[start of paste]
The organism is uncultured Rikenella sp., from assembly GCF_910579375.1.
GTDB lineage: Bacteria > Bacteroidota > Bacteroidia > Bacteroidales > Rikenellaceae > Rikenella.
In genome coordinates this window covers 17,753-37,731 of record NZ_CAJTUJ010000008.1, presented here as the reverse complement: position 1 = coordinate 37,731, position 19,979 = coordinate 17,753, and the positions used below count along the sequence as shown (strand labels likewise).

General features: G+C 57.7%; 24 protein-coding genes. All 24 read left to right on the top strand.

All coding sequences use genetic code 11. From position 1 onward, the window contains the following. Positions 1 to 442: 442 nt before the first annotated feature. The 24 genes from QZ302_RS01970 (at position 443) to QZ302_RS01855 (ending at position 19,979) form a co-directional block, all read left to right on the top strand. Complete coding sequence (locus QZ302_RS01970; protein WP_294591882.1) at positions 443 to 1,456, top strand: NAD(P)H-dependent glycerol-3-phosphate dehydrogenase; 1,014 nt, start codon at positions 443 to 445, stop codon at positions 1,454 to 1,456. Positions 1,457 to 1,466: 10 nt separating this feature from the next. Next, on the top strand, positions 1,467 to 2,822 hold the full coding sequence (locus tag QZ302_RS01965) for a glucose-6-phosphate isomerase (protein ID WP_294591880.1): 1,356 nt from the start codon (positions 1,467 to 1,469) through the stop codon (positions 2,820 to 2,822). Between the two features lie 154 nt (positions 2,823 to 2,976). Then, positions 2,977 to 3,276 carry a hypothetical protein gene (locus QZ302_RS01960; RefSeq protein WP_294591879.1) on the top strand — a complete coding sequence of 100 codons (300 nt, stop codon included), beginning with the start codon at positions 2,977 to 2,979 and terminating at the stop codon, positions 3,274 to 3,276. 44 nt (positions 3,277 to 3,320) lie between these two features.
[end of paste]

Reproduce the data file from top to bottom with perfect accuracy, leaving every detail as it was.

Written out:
The organism is uncultured Rikenella sp., from assembly GCF_910579375.1.
GTDB lineage: Bacteria > Bacteroidota > Bacteroidia > Bacteroidales > Rikenellaceae > Rikenella.
In genome coordinates this window covers 17,753-37,731 of record NZ_CAJTUJ010000008.1, presented here as the reverse complement: position 1 = coordinate 37,731, position 19,979 = coordinate 17,753, and the positions used below count along the sequence as shown (strand labels likewise).

General features: G+C 57.7%; 24 protein-coding genes. All 24 read left to right on the top strand.

All coding sequences use genetic code 11. From position 1 onward, the window contains the following. Positions 1 to 442: 442 nt before the first annotated feature. The 24 genes from QZ302_RS01970 (at position 443) to QZ302_RS01855 (ending at position 19,979) form a co-directional block, all read left to right on the top strand. Complete coding sequence (locus QZ302_RS01970; protein WP_294591882.1) at positions 443 to 1,456, top strand: NAD(P)H-dependent glycerol-3-phosphate dehydrogenase; 1,014 nt, start codon at positions 443 to 445, stop codon at positions 1,454 to 1,456. Positions 1,457 to 1,466: 10 nt separating this feature from the next. Next, on the top strand, positions 1,467 to 2,822 hold the full coding sequence (locus tag QZ302_RS01965) for a glucose-6-phosphate isomerase (protein ID WP_294591880.1): 1,356 nt from the start codon (positions 1,467 to 1,469) through the stop codon (positions 2,820 to 2,822). Between the two features lie 154 nt (positions 2,823 to 2,976). Then, positions 2,977 to 3,276 carry a hypothetical protein gene (locus QZ302_RS01960; RefSeq protein WP_294591879.1) on the top strand — a complete coding sequence of 100 codons (300 nt, stop codon included), beginning with the start codon at positions 2,977 to 2,979 and terminating at the stop codon, positions 3,274 to 3,276. 44 nt (positions 3,277 to 3,320) lie between these two features.